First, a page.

We don’t normally feature the smaller local shows on ViaRETRO, but this week’s Gerrards Cross Classic Car Show raised a few interesting questions, posed largely by the day of the week on which it’s held.
- Who organises a classic car show – or any show – for a Wednesday afternoon?
- Who’s around to bring their classic?
- Who’s able to visit the show?
Well, the Gerrards Cross Classic Car Show celebrated its 10th anniversary last Wednesday, attracting about 140 cars (including die Zitrone for the second time) almost entirely from within a few miles radius, and a steady stream of local workers on lunch breaks, parents with children on school holidays, and retired folk with time on their hands – like your correspondent.
The event is organised by three local charity groups – the Abbeyfield, which offers residential care for the elderly, the Gerrards Cross Community Association, which provides a home at the Memorial Centre for local clubs, societies, a youth centre and adult education facilities, and not least the local Rotary Club branch. The money raised by the event is split between these groups and is held on the grounds of the Memorial Centre, on the edge of the town.
As such, it’s as local as any local show can be, but no less interesting for that. Gerrards Cross and neighbouring Chalfont St. Peter are two of the wealthiest towns in the UK, and it would seem that a good number of residents like to run a classic or two. There were no car club or dealer stands, only a couple of small trade stands, and some support from restorers Templar and Wilde (who perform the required work on die Zitrone, as it happens). Crucially, there’s a café and bar, run by local volunteers, of course.
Last year, the event was effectively washed out by heavy rain, but it made a strong comeback on this anniversary with a fully-booked show on a bright August day as pre-1987 classics were found space in every corner of the grounds.
Even a show as relatively small as this provided a rich smorgasbord of classics from across the decades.
The oldest car on show was a 1906 Humber Coventry, which the owner freely admitted over a coffee was a pig to drive, and not financially worth anything like the hours and effort he had put in to restoring and running the car. He had the vintage vehicle “repatriated from New Zealand as a collection of bits”, but he loved it nonetheless – a proper classic enthusiast. And it is truly a lovely thing.
Another superb between-the-wars classic was a recently restored 1937 Bentley 4 ¼ litre drophead by James Young with intriguing sliding-door arrangement. According to the owner, they had completed three extensive European trips since the restoration, all without trouble. I was equally impressed with a stunning blue 1936 Riley Nine Drophead with one of the coolest radiator mascots I’ve ever seen – a skier, complete with ski-poles!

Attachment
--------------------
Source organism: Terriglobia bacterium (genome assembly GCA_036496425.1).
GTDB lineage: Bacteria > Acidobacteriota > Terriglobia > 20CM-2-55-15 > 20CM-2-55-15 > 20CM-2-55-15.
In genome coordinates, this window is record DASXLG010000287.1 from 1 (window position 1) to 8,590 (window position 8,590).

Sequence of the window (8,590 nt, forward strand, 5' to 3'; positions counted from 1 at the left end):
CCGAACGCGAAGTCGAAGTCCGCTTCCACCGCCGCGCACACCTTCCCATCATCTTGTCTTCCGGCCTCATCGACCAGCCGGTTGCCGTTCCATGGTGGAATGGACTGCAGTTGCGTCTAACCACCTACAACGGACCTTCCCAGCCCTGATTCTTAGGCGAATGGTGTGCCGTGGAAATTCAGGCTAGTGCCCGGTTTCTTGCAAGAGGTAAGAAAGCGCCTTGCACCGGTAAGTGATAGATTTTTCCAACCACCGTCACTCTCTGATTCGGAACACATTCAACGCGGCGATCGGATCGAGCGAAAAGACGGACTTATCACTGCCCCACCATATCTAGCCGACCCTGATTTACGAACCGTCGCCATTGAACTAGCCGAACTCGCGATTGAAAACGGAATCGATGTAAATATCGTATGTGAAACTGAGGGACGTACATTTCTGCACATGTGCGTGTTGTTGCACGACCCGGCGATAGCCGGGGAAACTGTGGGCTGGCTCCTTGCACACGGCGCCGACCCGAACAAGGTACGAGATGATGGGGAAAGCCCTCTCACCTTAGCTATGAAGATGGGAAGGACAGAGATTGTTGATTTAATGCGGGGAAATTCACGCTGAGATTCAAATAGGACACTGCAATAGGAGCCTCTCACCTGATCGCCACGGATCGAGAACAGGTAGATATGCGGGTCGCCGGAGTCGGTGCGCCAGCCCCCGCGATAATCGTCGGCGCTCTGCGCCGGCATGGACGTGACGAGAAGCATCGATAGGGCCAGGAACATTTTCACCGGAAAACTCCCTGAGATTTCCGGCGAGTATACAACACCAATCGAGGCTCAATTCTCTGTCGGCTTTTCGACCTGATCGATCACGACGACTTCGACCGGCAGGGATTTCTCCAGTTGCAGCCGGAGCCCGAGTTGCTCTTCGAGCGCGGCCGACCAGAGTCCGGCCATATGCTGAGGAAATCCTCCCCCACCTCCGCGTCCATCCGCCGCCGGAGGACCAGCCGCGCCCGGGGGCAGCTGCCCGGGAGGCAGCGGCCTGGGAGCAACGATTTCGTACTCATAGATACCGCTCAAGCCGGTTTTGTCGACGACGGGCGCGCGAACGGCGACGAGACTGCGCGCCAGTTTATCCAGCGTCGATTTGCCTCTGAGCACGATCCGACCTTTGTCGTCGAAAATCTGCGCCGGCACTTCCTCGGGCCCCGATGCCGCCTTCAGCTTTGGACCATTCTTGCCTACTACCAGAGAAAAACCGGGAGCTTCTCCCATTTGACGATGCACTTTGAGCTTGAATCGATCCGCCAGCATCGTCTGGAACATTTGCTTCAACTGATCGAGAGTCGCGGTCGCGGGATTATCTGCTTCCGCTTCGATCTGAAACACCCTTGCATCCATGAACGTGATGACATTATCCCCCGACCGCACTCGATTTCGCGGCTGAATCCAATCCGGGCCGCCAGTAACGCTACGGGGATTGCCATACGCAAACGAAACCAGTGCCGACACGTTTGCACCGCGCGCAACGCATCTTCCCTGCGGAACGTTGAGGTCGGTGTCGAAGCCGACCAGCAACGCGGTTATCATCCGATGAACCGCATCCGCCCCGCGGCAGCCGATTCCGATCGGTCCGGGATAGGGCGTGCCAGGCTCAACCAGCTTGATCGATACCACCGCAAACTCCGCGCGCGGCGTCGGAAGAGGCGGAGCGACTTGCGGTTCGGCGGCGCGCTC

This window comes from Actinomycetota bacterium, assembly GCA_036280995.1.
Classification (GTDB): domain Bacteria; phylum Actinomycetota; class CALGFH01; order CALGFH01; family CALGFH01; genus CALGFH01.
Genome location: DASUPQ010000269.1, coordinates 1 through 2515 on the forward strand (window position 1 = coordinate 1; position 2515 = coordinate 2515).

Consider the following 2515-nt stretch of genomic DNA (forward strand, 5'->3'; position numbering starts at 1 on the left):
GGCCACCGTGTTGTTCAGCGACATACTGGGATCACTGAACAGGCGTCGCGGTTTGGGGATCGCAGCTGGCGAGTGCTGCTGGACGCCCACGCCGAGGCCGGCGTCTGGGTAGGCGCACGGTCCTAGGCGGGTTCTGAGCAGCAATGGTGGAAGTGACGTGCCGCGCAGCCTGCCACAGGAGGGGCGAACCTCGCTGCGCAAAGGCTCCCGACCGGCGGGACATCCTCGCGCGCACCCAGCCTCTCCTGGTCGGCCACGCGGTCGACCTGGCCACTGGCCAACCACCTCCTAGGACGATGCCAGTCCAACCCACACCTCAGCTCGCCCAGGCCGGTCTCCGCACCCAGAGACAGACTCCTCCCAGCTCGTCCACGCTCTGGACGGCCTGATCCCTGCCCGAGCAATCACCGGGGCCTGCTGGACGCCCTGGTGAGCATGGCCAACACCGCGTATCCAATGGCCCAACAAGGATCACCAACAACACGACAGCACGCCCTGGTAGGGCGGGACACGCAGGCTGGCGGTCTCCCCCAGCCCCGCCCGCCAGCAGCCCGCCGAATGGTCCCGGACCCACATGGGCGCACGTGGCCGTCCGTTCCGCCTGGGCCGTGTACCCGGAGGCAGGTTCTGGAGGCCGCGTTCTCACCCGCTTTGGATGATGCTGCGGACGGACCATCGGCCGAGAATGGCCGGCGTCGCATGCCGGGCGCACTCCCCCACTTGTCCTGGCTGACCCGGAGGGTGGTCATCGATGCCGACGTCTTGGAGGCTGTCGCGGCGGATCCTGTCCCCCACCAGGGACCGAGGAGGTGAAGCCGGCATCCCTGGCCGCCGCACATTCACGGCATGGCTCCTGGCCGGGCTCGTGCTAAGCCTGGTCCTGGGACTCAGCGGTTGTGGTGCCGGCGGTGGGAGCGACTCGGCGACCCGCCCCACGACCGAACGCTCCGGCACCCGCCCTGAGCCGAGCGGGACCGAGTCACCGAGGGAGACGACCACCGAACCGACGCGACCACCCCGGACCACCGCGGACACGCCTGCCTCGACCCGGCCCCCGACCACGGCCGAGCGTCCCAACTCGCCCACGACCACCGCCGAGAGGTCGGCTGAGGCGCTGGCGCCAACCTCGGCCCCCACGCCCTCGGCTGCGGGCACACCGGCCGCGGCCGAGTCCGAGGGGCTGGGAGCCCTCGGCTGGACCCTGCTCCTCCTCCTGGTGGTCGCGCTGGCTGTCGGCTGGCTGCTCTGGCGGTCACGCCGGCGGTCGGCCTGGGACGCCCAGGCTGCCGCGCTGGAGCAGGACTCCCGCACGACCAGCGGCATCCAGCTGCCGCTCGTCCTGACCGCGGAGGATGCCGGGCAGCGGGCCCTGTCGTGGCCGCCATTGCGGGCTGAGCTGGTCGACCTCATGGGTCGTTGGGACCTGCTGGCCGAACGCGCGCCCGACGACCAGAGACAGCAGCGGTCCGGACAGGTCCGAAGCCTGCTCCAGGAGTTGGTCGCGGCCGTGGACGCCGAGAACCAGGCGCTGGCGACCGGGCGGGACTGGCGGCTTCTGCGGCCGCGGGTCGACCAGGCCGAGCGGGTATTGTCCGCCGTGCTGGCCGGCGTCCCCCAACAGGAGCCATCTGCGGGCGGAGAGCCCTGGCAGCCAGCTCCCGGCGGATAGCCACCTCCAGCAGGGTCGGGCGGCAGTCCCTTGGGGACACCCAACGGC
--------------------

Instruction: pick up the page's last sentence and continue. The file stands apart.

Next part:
There were of course a few of the type of cars which you might expect at such a show. The immaculate red Triumph TR4A IRS parked next to me had been with the same owner for over 30 years – a proper “keeper” then. Add to that a couple of gorgeous Jaguar XK 120’s, a perfect Porsche 356 Speedster, a variety of MG’s from a 1935 Magnette KN pillarless saloon in a lustrous dark green, up to the ubiquitous B’s, and yes, Dave, just for you, three E-Types.
But there were also several lovely surprises in the form of everyday cars of yesteryear. A red Cortina Mk II complete with original dealer order and invoice – for £791 and 2 shillings, less £10 deposit! A medium-blue Ponton Mercedes-Benz 180 that the owner had picked up in Italy and driven home – the car was in far from perfect condition, but was just perfect nevertheless. Two cars up from me was a very tidy Ford Capri 1600XL – the owner is still looking for a 1600 badge for one side of the car!
Perhaps the ultimate keeper on show was a lovely 1962 Hillman Super Minx Convertible which had only been with two lady owners, the second having run the car since 1964! It was in outstanding condition, yet never restored. 54 years in the same ownership and clearly much loved.
Various Mustangs, Corvettes, Thunderbirds and at least one extravagant Cadillac seem to show up at most events, and they were present and correct here as well, but the most interesting US metal to turn up came in the extraordinary shape of a sleek 1955 Studebaker Commander in striking green and yellow, with a heavily chromed front end.
This is a delightful local show, organised by locals for locals, and proves that bigger isn’t always better. Yes, the fact that it takes place in a wealthy area means that you’re guaranteed some beautiful and expensive machinery will show up (unusually, not one Aston Martin this year), but then you also get lovely examples of ordinary but cherished family cars such as the 1968 Riley Kestrel, a “coke-bottle” Ford Cortina Mk III from 1972, and that Hillman Super Minx, my car of the day – not for what it is, but what it represents. Classic car shows on a Wednesday? Yes please, keep ‘em coming…